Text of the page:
The Schilling tendon procedure is a temporary surgical procedure developed by the former Boston Red Sox team physician William Morgan, MD to stabilize the peroneus brevis tendon so that it is prevented from anterior displacement during ankle eversion. If the peroneal retinaculum is torn, the peroneal tendons are no longer stabilized. This allows the peroneus brevis tendon to move untethered over the lateral malleolus, creating pain. During pitching mechanics, the snapping of the tendon over the bone is painful and distracting to the pitcher.
The procedure involves the placement of three sutures through the skin anterior to the path of the peroneus brevis tendon and into the underlying deep connective tissue. These sutures provide a temporary barrier, preventing the tendon from moving anteriorly over the malleolus. The procedure is performed with local anaesthetic, about 24 hours before the player begins to pitch. The stitches must be removed immediately following the cessation of play, and indications are that the stitches may tear during the course of a game.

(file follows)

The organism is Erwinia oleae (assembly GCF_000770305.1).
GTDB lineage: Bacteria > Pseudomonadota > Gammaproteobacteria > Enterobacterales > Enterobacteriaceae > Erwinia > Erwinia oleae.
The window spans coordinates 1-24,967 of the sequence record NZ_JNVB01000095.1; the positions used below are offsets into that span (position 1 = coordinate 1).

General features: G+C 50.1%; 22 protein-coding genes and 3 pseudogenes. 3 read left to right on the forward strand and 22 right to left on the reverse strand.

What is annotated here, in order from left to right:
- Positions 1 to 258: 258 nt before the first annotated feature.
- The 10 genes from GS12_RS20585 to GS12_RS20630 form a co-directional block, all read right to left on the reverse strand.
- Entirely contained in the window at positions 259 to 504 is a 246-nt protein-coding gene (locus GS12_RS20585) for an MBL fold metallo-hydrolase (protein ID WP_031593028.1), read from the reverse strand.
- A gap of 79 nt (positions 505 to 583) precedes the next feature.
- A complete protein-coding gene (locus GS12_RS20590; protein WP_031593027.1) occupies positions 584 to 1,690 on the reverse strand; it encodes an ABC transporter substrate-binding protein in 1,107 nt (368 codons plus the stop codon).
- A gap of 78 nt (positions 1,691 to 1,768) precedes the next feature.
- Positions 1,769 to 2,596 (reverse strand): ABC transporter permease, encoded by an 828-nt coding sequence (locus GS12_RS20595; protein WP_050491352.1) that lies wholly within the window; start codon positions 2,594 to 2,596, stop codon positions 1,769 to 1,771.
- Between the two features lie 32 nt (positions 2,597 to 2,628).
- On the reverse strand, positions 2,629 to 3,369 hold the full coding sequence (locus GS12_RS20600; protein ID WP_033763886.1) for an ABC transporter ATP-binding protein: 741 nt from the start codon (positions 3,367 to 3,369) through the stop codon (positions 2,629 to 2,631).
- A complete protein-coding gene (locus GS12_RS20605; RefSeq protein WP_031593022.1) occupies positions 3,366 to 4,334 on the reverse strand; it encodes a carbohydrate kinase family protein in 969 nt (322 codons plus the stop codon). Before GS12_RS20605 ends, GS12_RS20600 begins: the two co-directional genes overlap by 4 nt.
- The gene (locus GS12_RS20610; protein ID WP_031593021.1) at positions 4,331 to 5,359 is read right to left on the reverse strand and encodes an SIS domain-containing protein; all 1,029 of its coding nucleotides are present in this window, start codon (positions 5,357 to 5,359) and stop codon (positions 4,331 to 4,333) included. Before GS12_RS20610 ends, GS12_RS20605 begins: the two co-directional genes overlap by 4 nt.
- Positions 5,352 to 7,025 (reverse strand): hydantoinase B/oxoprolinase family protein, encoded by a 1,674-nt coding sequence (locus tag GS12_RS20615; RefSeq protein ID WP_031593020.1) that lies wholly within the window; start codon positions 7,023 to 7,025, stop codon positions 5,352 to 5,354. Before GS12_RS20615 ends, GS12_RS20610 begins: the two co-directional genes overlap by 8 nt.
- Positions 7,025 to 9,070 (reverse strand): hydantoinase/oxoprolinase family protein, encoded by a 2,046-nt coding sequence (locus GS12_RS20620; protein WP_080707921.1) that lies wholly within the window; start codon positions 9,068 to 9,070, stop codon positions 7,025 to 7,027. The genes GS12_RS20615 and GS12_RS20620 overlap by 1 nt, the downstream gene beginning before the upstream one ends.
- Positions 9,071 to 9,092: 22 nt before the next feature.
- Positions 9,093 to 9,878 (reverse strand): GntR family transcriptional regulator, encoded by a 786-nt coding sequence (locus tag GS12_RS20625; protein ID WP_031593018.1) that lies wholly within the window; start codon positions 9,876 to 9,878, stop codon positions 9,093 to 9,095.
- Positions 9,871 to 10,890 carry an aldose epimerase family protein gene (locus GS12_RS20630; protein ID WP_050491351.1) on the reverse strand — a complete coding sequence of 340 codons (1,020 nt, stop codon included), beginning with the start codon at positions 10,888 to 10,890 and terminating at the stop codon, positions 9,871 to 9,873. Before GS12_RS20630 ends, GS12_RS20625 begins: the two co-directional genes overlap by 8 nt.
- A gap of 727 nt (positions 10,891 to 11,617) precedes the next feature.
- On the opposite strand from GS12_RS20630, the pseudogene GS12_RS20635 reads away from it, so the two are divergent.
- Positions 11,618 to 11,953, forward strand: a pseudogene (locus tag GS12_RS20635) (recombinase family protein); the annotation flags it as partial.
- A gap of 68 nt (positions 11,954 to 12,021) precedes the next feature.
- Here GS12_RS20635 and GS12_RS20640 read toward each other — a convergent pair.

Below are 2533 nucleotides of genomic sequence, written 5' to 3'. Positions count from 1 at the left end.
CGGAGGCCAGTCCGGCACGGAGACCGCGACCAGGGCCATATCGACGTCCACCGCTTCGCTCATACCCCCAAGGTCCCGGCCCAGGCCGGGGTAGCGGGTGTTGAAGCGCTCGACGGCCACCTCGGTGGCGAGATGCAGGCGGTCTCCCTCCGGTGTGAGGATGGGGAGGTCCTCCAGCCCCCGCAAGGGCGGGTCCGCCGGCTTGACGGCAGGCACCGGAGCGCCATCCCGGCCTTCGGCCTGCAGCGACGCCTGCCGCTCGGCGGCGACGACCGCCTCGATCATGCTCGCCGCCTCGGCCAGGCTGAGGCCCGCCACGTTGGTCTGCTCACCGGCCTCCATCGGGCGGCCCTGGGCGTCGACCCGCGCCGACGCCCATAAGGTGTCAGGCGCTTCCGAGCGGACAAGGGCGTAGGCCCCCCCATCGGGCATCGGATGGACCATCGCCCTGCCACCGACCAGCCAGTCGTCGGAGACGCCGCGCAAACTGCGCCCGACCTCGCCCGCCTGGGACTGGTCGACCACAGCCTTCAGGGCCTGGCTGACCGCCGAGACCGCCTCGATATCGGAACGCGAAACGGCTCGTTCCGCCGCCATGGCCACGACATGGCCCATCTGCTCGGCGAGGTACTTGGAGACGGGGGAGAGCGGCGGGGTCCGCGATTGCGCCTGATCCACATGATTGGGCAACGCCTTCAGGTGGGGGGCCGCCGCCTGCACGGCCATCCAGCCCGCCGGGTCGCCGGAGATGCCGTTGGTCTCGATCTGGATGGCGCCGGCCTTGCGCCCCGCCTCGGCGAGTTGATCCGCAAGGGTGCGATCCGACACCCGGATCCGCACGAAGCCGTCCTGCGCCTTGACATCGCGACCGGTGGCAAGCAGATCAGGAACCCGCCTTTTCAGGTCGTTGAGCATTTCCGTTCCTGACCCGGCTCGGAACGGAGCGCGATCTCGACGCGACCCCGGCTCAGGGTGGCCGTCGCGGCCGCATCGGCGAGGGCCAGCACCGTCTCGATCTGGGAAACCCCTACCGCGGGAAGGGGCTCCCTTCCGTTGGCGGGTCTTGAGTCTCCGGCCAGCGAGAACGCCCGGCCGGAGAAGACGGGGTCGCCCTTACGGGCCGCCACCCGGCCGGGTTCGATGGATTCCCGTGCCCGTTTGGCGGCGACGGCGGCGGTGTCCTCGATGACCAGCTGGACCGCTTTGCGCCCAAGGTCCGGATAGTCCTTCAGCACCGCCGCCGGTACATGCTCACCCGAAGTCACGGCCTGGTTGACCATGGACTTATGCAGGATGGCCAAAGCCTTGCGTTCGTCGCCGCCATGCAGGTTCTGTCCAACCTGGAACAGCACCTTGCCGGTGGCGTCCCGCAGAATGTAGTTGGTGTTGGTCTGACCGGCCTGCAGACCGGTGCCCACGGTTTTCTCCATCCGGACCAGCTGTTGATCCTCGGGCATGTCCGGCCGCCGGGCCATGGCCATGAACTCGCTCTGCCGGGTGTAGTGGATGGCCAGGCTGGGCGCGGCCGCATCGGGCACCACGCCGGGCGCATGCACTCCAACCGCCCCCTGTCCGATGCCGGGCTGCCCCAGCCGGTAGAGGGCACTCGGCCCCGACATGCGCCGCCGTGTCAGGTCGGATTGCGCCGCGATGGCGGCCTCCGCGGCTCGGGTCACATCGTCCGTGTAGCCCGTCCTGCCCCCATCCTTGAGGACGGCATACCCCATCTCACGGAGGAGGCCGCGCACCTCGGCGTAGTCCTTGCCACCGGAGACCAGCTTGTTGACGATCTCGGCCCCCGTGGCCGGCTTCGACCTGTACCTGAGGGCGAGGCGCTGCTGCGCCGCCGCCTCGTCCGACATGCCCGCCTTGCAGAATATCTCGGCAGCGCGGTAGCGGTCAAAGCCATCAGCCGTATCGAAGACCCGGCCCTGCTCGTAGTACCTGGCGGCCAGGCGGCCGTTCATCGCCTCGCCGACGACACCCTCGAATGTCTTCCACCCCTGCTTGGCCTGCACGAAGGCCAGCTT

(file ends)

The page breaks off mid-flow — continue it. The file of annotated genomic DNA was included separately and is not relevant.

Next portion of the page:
The procedure is named for Major League Baseball pitcher Curt Schilling, who required the surgery to be able to pitch for the Boston Red Sox in Game 6 of the 2004 American League Championship Series and Game 2 of the 2004 World Series. Schilling was the winning pitcher in both games, and his blood-soaked sock gave a new meaning to the term Red Sox during the team's improbable run towards their first world championship in 86 years.